Searching over 5,500,000 cases.


searching
Buy This Entire Record For $7.95

Download the entire decision to receive the complete text, official citation,
docket number, dissents and concurrences, and footnotes for this case.

Learn more about what you receive with purchase of this case.

Cabrera-Asencio v. Young

United States District Court, D. South Dakota, Southern Division

January 19, 2018

CRISTIAN CABRERA-ASENCIO, Plaintiff,
v.
DARIN YOUNG Warden, DENNY KAEMINGK Secretary of Corrections, ELIZABETH VITETTA Coordinator D-Unit, AL ALLCOCK Associate Warden, JENIFER DRIESKE Dept Warden, Defendants.

          OPINION AND ORDER ON MOTION FOR SUMMARY JUDGMENT

          ROBERTO A. LANGE UNITED STATES DISTRICT JUDGE.

         Plaintiff Cristian Cabrera-Asencio ("Cabrera-Asencio") filed this lawsuit pursuant to 42U.S.C. § 1983. Doc. 1. This Court screened his complaint pursuant to 28 U.S.C. § 1915A, dismissed it in part, and directed service. Doc. 9. Cabrera-Asencio and defendants moved for summary judgment, which the Court granted in part and denied in part. Doc. 39. The Court denied defendants' motion without prejudice to refiling a renewed motion as to Cabrera-Asencio's claim that they violated his rights under the Equal Protection Clause by denying him employment. Id. Defendants then filed a second motion for summary judgment (Doc. 43) and Cabrera-Asencio responded (Doc. 48). Cabrera-Asencio also filed a motion for reconsideration, entry of default, discovery, and scheduling order (Doc. 40) and a motion for court appointed counsel (Doc. 42). For the following reasons, Cabrera-Asencio's motions are denied, and defendants' second motion for summary judgment is granted.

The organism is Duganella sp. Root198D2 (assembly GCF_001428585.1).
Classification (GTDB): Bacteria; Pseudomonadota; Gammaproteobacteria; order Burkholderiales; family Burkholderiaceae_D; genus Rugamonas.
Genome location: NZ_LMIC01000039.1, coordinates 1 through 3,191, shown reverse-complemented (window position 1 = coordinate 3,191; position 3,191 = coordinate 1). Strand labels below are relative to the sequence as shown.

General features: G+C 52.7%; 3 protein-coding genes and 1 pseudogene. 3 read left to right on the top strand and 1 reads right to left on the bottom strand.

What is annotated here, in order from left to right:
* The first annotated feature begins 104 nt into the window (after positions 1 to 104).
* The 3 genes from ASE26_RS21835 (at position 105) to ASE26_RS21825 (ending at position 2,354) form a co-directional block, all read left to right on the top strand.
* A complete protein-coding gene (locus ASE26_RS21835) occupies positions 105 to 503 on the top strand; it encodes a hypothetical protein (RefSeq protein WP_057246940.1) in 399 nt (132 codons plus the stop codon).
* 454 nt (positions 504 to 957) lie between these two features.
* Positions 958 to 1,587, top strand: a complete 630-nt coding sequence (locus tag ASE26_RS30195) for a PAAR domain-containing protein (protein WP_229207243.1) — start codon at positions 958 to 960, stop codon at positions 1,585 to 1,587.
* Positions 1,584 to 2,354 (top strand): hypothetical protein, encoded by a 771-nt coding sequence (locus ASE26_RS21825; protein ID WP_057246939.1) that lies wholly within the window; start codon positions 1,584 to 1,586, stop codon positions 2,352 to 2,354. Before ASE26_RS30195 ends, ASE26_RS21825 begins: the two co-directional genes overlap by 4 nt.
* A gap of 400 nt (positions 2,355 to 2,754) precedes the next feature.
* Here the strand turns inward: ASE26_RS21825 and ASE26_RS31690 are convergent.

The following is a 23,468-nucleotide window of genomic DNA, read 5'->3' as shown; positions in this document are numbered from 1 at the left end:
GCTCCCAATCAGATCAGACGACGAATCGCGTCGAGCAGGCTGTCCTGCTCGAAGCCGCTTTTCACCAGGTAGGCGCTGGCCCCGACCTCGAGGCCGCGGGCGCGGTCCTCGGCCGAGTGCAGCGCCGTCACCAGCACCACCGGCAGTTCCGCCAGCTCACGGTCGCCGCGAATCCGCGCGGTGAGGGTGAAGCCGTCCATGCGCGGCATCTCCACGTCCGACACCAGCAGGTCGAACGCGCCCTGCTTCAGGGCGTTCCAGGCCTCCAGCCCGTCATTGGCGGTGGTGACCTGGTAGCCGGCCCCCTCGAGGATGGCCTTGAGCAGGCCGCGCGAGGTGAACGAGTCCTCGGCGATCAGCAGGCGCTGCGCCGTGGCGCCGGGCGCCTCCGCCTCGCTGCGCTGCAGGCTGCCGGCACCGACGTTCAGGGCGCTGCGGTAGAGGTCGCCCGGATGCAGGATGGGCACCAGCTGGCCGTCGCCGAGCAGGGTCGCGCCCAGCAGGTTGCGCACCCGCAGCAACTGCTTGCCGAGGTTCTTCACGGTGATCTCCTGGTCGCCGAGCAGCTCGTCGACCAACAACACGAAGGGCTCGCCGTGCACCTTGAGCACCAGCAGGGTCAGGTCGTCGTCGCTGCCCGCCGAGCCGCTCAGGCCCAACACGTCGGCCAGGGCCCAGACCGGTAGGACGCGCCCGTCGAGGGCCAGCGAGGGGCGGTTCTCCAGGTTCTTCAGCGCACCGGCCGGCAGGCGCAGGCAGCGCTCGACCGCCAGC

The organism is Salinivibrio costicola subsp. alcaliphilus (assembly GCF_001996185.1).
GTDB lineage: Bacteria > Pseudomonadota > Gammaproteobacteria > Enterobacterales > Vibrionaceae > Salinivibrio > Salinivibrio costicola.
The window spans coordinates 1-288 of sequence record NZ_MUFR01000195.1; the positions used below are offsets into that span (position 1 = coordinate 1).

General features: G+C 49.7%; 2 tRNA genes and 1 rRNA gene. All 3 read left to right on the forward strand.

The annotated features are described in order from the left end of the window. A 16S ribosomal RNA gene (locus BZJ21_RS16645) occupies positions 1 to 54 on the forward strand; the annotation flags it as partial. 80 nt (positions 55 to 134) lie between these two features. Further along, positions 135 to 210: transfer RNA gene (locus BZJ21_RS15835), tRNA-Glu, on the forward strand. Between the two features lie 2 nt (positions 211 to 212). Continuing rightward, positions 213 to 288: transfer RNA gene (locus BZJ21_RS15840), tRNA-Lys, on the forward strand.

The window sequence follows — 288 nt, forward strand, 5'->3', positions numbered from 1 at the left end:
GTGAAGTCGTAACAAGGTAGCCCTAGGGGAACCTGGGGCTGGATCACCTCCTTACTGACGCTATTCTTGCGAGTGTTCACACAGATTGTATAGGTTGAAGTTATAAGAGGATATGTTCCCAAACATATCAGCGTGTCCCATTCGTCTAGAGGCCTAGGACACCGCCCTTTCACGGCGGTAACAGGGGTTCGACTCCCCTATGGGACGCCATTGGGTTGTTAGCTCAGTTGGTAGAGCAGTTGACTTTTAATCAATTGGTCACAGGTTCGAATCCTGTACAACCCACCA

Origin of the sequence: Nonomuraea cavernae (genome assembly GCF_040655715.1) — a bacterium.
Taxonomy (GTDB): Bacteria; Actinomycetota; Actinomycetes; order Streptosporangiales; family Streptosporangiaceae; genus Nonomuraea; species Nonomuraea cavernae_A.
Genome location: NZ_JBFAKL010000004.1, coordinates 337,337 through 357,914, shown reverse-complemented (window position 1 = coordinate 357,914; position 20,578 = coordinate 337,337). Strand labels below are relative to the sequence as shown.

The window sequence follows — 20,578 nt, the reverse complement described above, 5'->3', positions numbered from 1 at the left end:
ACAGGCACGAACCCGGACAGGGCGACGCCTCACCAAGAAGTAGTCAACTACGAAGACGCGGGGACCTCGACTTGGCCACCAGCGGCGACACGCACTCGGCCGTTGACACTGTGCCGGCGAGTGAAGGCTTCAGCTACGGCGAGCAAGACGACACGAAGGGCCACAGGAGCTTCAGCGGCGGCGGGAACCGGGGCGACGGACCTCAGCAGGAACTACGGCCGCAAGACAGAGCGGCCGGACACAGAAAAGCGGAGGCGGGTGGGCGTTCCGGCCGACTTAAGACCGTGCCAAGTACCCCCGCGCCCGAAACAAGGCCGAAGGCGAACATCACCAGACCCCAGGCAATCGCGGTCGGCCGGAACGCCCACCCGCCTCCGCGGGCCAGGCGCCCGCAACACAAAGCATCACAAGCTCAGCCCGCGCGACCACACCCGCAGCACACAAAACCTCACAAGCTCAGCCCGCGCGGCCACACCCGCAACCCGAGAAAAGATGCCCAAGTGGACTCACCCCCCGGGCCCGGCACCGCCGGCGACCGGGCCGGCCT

I. Factual Background

         At the heart of the sole remaining claim in this lawsuit is whether the defendants violated Cabrera-Asencio's constitutional rights when they denied him further employment at the South Dakota State Penitentiary (SDSP). Cabrera-Asencio has held paying jobs at the SDSP. Doc. 47 at 1. But on two separate occasions, November 5, 2014 and January 1, 2015, he lost those paying job when he was disciplined. Id. at 1-2. At the SDSP, jobs are rewards for good behavior and major disciplinary actions move inmates to the bottom of the job waitlist. Doc. 45 at 1.